Otherwise, the case risks being stuck in limbo.

Seiji Yamaura is an attorney with the Foreign nationals and International Service Section at Tokyo Public Law Office, which handles a wide range of cases involving non-Japanese in the Tokyo area (03-5979-2880; www.t-pblo.jp/fiss) FISS lawyers address readers’ queries once a month. Your questions and other comments: lifelines@japantimes.co.jp

 

Source:  “How do you find a missing spouse in Japan?”, The Japan Times, 3 December 2017

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Japan’s mega-sinkhole is repaired in just a WEEK

Japan’s mega-sinkhole is repaired in just a WEEK (remember that next time you’re caught up in roadworks or hit another pot hole)

  • Constructions teams worked around the clock to fix the damage in the city of Fukuoka
  • The gaping chasm measured around 30 metres wide and 15 metres deep
  • Social media users have voiced their amazement after it opened so fast
  • The city’s mayor, Soichiro Takashima, apologized for the inconvenience 

While motorists around the world endure the misery of pothole damage, authorities in Japan have given a lesson in efficiency – by fixing a huge sinkhole in just one week.

The gaping chasm measured around 30 metres wide and 15 metres deep, yet now the road is completely reopened.

Many people have expressed their amazement at the fast repair work.

The busy road pictured last week (left) and today (right) after crews worked around the clock to ensure it opened again seven days after collapsing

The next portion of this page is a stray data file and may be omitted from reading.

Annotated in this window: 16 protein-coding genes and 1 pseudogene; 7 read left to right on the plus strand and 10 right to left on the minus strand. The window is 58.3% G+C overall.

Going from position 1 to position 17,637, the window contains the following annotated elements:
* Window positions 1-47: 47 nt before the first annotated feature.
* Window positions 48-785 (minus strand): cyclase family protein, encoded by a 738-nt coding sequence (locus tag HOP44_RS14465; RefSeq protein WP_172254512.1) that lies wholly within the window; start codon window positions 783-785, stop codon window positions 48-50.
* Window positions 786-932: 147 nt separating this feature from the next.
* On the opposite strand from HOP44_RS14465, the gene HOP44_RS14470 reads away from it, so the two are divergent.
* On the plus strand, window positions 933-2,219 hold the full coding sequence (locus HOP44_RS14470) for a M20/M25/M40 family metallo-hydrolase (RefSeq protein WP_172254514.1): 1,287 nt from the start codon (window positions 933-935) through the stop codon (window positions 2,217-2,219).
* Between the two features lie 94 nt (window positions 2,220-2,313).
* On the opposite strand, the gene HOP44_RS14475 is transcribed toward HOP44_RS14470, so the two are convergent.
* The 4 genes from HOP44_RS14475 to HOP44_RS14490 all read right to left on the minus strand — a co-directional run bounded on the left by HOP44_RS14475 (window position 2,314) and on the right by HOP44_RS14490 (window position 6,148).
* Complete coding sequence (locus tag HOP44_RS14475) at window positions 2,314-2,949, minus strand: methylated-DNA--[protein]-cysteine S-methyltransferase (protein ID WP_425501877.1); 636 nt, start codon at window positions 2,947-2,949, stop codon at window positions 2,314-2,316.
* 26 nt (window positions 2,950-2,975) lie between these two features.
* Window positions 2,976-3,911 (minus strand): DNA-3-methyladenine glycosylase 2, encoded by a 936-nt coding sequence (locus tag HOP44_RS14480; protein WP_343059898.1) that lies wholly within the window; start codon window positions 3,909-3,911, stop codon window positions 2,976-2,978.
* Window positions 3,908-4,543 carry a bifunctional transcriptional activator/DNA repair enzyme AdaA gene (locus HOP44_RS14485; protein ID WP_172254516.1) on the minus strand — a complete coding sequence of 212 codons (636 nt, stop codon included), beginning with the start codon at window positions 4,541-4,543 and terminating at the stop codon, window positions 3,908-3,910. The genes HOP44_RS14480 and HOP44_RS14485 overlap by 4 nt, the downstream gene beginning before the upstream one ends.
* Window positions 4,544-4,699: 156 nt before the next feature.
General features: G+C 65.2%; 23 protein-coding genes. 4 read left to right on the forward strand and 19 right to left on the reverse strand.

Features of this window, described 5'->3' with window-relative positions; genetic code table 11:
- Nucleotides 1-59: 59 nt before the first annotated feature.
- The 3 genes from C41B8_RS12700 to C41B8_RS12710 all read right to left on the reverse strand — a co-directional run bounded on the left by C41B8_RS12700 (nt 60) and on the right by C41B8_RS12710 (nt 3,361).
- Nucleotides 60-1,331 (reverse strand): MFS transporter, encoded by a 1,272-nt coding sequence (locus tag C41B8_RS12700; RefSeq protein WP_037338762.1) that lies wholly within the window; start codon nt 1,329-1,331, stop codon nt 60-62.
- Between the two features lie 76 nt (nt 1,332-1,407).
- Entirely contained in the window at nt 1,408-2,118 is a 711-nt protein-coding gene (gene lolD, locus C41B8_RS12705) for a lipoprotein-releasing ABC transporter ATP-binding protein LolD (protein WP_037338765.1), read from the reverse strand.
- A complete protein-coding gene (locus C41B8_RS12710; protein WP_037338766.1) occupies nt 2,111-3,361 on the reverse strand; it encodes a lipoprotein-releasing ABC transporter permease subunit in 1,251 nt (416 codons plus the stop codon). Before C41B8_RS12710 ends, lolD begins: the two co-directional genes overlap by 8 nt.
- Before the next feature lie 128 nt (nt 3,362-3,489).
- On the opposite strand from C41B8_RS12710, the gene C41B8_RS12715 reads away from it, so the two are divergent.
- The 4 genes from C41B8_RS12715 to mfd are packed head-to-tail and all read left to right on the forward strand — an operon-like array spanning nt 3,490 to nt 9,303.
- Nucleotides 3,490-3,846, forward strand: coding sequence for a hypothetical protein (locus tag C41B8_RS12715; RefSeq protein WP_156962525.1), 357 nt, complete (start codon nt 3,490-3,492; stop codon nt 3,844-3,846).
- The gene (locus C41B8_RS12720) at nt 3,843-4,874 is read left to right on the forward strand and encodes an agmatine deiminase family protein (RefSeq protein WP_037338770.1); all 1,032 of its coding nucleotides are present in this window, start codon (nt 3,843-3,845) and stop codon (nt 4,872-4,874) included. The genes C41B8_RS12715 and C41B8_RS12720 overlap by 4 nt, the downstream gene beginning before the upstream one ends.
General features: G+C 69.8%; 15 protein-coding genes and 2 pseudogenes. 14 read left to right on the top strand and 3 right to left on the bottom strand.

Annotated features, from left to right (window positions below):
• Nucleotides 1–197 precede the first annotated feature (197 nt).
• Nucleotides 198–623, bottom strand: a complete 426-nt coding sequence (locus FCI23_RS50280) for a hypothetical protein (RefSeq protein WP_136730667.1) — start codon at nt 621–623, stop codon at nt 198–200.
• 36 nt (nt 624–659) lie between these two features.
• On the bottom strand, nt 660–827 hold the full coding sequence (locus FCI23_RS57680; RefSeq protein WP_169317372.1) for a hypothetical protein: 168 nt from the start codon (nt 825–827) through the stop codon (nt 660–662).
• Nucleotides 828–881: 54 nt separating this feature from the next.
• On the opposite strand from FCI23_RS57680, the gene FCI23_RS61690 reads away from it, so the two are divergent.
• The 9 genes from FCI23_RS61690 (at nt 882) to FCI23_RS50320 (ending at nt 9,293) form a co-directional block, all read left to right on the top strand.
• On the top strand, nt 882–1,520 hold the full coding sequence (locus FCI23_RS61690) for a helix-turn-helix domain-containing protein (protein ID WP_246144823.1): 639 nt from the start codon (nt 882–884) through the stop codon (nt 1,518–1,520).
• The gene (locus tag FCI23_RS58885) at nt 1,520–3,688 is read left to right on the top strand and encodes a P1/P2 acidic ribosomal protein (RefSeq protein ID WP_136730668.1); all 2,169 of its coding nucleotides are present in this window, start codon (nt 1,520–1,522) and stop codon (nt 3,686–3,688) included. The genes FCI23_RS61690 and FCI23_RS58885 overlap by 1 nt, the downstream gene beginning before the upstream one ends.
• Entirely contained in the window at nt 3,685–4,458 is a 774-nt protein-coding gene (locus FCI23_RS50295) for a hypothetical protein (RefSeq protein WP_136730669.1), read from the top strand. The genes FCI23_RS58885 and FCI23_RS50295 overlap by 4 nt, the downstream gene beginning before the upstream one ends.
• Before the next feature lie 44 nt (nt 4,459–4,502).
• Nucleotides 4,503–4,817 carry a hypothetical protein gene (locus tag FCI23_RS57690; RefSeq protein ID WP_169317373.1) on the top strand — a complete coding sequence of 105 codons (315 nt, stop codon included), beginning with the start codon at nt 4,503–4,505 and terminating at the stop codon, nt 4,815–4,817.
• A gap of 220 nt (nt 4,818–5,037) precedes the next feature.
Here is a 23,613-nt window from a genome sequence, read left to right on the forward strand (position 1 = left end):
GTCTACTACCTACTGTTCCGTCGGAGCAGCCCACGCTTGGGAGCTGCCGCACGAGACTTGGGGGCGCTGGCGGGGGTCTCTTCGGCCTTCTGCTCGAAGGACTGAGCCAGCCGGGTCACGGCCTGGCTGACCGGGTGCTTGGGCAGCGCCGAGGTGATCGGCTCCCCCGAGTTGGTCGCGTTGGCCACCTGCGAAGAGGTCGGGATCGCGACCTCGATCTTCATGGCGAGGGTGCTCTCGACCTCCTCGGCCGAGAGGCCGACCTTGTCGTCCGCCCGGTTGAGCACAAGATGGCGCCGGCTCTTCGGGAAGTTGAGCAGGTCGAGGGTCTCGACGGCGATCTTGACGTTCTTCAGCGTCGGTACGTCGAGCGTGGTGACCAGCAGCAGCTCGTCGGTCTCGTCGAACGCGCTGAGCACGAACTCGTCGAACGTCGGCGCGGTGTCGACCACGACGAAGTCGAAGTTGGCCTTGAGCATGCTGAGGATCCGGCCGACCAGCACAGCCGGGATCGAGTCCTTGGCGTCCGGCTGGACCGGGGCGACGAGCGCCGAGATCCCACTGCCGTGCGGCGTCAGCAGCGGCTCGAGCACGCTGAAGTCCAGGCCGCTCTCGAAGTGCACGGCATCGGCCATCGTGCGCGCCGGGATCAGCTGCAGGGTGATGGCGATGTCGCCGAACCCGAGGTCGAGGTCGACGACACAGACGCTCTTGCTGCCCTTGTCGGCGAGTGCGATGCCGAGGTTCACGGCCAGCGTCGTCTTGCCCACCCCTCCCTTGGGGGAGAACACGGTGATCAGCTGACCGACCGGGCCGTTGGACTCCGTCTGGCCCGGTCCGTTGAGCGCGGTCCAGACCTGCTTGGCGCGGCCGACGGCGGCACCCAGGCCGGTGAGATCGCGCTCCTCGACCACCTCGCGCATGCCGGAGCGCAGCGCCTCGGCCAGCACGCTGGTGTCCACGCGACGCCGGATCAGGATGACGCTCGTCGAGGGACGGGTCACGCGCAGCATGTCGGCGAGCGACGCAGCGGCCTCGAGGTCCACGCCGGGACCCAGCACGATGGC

The busy road pictured last week (left) and today (right) after crews worked around the clock to ensure it opened again seven days after collapsing

Workers dumped huge amounts of wet cement and sand into the huge hole and fixing electricity, gas and water lines, as shown in this picture taken on Thursday last week

Workers dumped huge amounts of wet cement and sand into the huge hole and fixing electricity, gas and water lines, as shown in this picture taken on Thursday last week

What a difference a week makes: The five-land stretch of road today (left) and in the aftermath of the collapse

What a difference a week makes: The five-land stretch of road today (left) and in the aftermath of the collapse

Huge damage: The gaping chasm measured around 30 metres wide and 15 metres deep

Huge damage: The gaping chasm measured around 30 metres wide and 15 metres deep

Construction teams in Fukuoka, in the southwest of the country, worked around the clock, dumping huge amounts of wet cement and sand into the huge hole and fixing electricity, gas and water lines.

It is thought the road collapsed because subway construction exposed support columns of nearby buildings.

The city’s mayor, Soichiro Takashima, said in a statement: ‘We’re very sorry for causing great trouble.’